Friday, December 2, 2016
EDGE bioinformatics brings genomics to everyone
Cheryl Gleaner (left) demonstrates EDGE bioinformatics to students, LANL photo.
A new bioinformatics platform called Empowering the Development of Genomics Expertise (EDGE) will help democratize the genomics revolution by allowing users with limited bioinformatics expertise to quickly analyze and interpret genomic sequence data. Researchers at Los Alamos National Laboratory and their collaborators at the Naval Medical Research Center developed EDGE, which is described in a paper recently published in Nucleic Acids Research. (Full Story)
Also from PhysOrg this week:
Quantum friction—beyond the local equilibrium approximation
Non-equilibrium description of quantum friction, MBI graphic.
Systems out of thermodynamic equilibrium are very common in nature. In recent years they have attracted constantly growing attention because of their relevance for fundamental physics as well as for modern nanotechnology. In a collaborative effort, the Theoretical Optics and Photonics group at the Max-Born-Institut and Humboldt-Universität zu Berlin together with colleagues from the Universität Potsdam, Yale University and the Los Alamos National Laboratory now report on detailed new physical insights of non-equilibrium atom-surface quantum friction. (Full Story)
Smoking a pack a day causes 150 lung cell mutations a year
In their comprehensive analysis, a research team from England’s Wellcome Trust Sanger Institute and the Los Alamos National Laboratory in New Mexico found that those who smoke have on average 150 additional mutations in every cell of their lungs for each year of smoking one pack of cigarettes per day.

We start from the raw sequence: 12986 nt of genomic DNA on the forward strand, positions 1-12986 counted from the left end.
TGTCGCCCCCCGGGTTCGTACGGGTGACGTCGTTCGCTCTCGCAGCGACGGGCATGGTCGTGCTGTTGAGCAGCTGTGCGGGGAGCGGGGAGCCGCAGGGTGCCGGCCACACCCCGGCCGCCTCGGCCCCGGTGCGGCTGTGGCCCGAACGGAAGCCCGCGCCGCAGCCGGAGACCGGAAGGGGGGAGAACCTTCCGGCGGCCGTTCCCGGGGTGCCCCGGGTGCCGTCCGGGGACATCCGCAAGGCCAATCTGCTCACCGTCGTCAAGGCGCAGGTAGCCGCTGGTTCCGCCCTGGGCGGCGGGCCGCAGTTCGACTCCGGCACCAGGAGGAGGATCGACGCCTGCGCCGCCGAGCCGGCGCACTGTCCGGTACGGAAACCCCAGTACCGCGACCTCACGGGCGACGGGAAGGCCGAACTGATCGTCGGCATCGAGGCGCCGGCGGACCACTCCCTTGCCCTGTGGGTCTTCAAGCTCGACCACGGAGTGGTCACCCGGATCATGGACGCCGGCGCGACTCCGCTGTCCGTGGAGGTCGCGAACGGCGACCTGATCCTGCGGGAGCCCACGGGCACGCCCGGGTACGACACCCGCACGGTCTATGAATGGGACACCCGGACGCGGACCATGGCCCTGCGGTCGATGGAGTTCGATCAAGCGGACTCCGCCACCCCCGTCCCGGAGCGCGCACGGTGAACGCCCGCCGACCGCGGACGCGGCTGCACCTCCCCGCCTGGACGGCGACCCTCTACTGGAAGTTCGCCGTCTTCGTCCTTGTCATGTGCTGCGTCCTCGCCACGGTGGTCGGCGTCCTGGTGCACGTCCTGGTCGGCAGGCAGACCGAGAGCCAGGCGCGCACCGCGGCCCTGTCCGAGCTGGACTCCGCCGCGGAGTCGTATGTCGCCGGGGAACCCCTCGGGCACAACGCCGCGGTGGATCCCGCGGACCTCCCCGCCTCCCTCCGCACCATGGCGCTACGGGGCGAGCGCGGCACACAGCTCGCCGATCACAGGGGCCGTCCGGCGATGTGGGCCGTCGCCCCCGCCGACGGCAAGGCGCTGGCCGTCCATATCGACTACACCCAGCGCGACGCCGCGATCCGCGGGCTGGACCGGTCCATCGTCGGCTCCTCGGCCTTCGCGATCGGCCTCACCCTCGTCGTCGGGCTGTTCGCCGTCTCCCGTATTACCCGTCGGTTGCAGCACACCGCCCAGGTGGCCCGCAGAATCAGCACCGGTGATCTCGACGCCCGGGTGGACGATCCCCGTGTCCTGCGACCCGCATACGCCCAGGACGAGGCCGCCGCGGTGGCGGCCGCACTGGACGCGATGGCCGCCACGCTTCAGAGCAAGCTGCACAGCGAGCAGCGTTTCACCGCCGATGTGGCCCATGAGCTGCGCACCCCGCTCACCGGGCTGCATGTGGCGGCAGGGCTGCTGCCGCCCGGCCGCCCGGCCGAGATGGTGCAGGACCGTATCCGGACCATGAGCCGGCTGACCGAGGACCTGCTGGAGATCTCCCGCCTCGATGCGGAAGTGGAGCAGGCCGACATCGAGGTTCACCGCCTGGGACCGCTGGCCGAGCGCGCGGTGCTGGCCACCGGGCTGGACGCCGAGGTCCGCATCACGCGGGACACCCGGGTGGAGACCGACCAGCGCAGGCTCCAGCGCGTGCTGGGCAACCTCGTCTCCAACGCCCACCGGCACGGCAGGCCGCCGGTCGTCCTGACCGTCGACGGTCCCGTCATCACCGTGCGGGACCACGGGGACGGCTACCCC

The study reporting the findings, “Mutational signatures associated with tobacco smoking in human cancer,” is published in the journal Science. (Full Story)
Entropy Engine appears perfectly unpredictable
Quantum-Secured Communication team leader Ray Newell, LANL photo.
The Entropy Engine, one of Los Alamos National Laboratories R&D 100 award-winning technologies this year, was designed to address a dangerous authentication crisis in the world today.
What computers need to know to ascertain who is talking to whom has come a long way from what was once quaintly termed a “handshake,” and yet there are still large holes and uncertainties in the distributed computing, as has been most conspicuous in the hacking related charges and suspicions surrounding the recent Presidential election. (Full Story)
Also from the Daily Post:
LANL employees contribute to families in need
Retiree Johnnie Martinez places a frozen turkey in a collection box, LANL photo.
Los Alamos National Laboratory held its annual Bring a (frozen) Turkey to Work Day on Tuesday, something it has been doing for several years now.
The Lab partners with the Food Depot in Santa Fe, which in turn partners with 145 other agencies throughout Northern New Mexico to ensure that people in the area don’t go without food, especially this week, Thanksgiving week.
All told, Laboratory employees and Laboratory contractor Cray Computer donated 475 frozen turkeys, which are packaged with nonperishable food items also donated by Laboratory employees during its recently-completed holiday food drive. (Full Story)
Author thanks LA for solving photo mystery
President John F. Kennedy shakes hands with Manhattan Project scientist Stanislaw Ulam at the CMR building.
In 1962, the lab was focusing its efforts on nuclear propulsion to power the rockets for America’s fledgling space program, before chemical propulsion later became the mainstay of the space program.
It was decided that Kennedy and his entourage, which included Vice President Lyndon Johnson, military officials, several congressmen and supporting staff, would visit Wing 9 [at CMR] because it was still outside the security fence at the time. (Full Story)
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